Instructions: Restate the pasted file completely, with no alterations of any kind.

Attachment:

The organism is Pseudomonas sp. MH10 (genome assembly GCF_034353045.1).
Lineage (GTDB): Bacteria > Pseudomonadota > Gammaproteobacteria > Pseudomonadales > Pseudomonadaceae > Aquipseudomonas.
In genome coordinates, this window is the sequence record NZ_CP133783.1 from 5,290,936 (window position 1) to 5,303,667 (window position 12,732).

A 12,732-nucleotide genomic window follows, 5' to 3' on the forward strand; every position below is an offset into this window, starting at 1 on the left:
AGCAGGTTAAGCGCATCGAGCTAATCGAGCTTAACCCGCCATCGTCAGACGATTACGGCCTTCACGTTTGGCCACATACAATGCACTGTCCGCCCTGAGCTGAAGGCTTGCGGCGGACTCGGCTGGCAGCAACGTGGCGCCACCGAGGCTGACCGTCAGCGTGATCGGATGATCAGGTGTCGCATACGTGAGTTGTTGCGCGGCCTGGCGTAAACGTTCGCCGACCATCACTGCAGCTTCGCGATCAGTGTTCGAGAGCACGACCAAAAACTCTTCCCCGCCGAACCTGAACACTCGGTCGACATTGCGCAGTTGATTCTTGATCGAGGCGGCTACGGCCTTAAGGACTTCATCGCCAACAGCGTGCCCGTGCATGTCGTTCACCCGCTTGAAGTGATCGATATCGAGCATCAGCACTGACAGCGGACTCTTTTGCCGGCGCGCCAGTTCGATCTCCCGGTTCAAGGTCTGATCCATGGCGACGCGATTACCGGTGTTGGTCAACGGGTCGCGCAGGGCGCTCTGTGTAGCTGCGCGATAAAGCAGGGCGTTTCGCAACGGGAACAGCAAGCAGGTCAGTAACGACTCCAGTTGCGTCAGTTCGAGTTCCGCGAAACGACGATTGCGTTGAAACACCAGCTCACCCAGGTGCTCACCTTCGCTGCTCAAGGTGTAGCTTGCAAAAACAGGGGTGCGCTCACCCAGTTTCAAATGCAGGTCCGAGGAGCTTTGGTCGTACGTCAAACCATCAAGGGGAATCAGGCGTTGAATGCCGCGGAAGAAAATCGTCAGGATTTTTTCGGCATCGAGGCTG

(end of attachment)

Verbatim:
The organism is Pseudomonas sp. MH10 (genome assembly GCF_034353045.1).
Lineage (GTDB): Bacteria > Pseudomonadota > Gammaproteobacteria > Pseudomonadales > Pseudomonadaceae > Aquipseudomonas.
In genome coordinates, this window is the sequence record NZ_CP133783.1 from 5,290,936 (window position 1) to 5,303,667 (window position 12,732).

A 12,732-nucleotide genomic window follows, 5' to 3' on the forward strand; every position below is an offset into this window, starting at 1 on the left:
AGCAGGTTAAGCGCATCGAGCTAATCGAGCTTAACCCGCCATCGTCAGACGATTACGGCCTTCACGTTTGGCCACATACAATGCACTGTCCGCCCTGAGCTGAAGGCTTGCGGCGGACTCGGCTGGCAGCAACGTGGCGCCACCGAGGCTGACCGTCAGCGTGATCGGATGATCAGGTGTCGCATACGTGAGTTGTTGCGCGGCCTGGCGTAAACGTTCGCCGACCATCACTGCAGCTTCGCGATCAGTGTTCGAGAGCACGACCAAAAACTCTTCCCCGCCGAACCTGAACACTCGGTCGACATTGCGCAGTTGATTCTTGATCGAGGCGGCTACGGCCTTAAGGACTTCATCGCCAACAGCGTGCCCGTGCATGTCGTTCACCCGCTTGAAGTGATCGATATCGAGCATCAGCACTGACAGCGGACTCTTTTGCCGGCGCGCCAGTTCGATCTCCCGGTTCAAGGTCTGATCCATGGCGACGCGATTACCGGTGTTGGTCAACGGGTCGCGCAGGGCGCTCTGTGTAGCTGCGCGATAAAGCAGGGCGTTTCGCAACGGGAACAGCAAGCAGGTCAGTAACGACTCCAGTTGCGTCAGTTCGAGTTCCGCGAAACGACGATTGCGTTGAAACACCAGCTCACCCAGGTGCTCACCTTCGCTGCTCAAGGTGTAGCTTGCAAAAACAGGGGTGCGCTCACCCAGTTTCAAATGCAGGTCCGAGGAGCTTTGGTCGTACGTCAAACCATCAAGGGGAATCAGGCGTTGAATGCCGCGGAAGAAAATCGTCAGGATTTTTTCGGCATCGAGGCTG